Circular, relatively well preserved tower. Built by ashlar pseudisodomic masonry with square and trapezoidal blocks of mostly white and more rarely of gray marble. Their height is reduced to the overlying series. Accordingly the length of the blocks is greater in the lower rows (2.60 m) and reaches 0.65 m on the higher ones. In the horizontal margins of the stones of the outside there are traces of chisel. In the Interior there is a second row of well-built marble stones (comparatively larger than in other Sifnian towers). The total wall thickness reaches the 1.45 meters. On the west side, internally, at a height of 1.25 m from the surface, there are three triangular cavities. Two parallel internal walls (direction NW.-SE), 0.60 m thick, divide the interior of the tower in three sections. The sections are connected by an inlet in each wall with a threshold of 1.20 m. The entrance of the tower, is 1.25 m wide, located in SE, stands framed by door jambs of vertically and horizontally built stones.

These stones were likely to function as the basis for an apsidal lintel as its evident by the groovings on the door jambs of the entrance. In the internal part of the door jambs as well as on the threshold there are indentations for the closing of the door. Down to the NW corner of the threshold a curved cavity supports the axis of the door and on the opposite side a rectangular recess for the shutter is curved.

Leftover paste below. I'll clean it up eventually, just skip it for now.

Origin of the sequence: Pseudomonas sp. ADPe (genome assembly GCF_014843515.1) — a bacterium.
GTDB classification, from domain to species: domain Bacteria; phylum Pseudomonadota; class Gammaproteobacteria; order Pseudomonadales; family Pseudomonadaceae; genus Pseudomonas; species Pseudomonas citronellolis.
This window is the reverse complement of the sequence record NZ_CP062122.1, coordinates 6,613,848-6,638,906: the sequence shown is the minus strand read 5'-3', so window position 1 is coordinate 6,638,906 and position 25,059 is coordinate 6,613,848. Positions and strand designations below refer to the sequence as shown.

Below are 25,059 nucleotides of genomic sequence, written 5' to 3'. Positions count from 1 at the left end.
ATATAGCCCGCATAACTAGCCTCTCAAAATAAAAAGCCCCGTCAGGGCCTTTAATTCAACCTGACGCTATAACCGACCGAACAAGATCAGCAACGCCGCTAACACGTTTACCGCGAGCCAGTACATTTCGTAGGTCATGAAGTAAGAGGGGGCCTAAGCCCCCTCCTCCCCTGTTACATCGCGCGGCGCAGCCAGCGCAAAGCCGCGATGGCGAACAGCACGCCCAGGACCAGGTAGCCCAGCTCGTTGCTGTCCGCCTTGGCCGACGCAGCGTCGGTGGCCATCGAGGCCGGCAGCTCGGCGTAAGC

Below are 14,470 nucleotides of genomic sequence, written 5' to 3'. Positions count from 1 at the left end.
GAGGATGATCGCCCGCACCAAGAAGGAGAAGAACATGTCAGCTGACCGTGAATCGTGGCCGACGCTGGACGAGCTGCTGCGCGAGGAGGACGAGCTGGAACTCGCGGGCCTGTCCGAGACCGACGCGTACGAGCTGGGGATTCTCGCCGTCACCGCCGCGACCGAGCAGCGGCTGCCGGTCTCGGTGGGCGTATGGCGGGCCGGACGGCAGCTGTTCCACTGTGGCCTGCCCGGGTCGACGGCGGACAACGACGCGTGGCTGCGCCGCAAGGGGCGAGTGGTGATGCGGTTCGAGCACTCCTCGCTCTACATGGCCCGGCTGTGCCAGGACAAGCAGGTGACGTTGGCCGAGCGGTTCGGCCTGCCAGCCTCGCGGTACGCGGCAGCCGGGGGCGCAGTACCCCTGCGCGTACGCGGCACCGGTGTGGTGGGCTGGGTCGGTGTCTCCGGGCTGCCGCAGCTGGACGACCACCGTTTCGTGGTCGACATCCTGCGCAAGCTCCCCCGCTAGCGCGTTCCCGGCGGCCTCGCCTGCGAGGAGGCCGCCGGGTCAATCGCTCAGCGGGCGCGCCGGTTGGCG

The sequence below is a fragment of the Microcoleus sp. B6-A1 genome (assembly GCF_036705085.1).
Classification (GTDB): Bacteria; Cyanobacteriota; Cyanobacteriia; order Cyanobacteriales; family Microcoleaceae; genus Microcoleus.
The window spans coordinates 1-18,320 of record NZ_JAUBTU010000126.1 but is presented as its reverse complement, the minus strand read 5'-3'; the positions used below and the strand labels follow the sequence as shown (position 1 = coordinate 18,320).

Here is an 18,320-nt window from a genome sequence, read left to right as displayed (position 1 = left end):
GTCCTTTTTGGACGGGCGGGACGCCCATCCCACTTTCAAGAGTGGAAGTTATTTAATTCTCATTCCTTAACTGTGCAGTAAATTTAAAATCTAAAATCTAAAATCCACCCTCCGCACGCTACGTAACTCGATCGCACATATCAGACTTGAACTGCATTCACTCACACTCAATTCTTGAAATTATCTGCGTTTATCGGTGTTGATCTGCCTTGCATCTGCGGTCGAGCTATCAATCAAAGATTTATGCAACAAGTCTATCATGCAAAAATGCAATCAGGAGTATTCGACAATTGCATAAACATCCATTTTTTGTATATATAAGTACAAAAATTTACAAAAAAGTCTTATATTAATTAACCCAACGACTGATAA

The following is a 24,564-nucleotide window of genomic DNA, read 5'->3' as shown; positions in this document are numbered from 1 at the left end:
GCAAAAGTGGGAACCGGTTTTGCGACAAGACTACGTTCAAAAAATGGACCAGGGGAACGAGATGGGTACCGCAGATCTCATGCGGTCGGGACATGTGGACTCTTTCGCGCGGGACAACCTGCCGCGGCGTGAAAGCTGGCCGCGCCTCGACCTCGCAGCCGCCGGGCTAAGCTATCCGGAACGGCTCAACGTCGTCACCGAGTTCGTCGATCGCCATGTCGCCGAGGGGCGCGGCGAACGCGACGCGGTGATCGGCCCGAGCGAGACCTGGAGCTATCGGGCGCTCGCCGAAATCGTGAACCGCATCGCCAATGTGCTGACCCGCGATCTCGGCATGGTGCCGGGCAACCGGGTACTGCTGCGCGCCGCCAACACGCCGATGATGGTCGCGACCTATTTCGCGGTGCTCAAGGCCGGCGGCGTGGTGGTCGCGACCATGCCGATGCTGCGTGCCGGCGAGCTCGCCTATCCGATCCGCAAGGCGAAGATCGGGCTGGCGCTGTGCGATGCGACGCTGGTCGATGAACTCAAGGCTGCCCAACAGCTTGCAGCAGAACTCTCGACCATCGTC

Unique are the two marble cylindrical protrusions in the internal part of the door jambs, probably for the reception of the beam-lock of the door. A marble staircase of ten steps of 0.25 m height (were 16 on Dragatsis time 1853-1935) is built connected together with the internal wall, left of the entrance. On the W. side of the tower there is a tank (or cistern) with two parallel spaces connected with a central passage. Its walls are built with stones reaching an overall depth of 2.20 m, without any parallel in Sifnos. About 8cm. under the tanks bottom there is a subsurface clay pipe (diameter 10 cm) directed diagonally from the NE corner of main room to the S. area of the tank protected with marble slabs on top. Probably it belongs to the final section of a drainage system for water from the roof of the tower. A square stone with two rectangular recesses in the upper surface between an oil press and a stone tank, was perhaps connected to the tank as a base facility for a pumping water mechanism.
Zozi Papadopoulou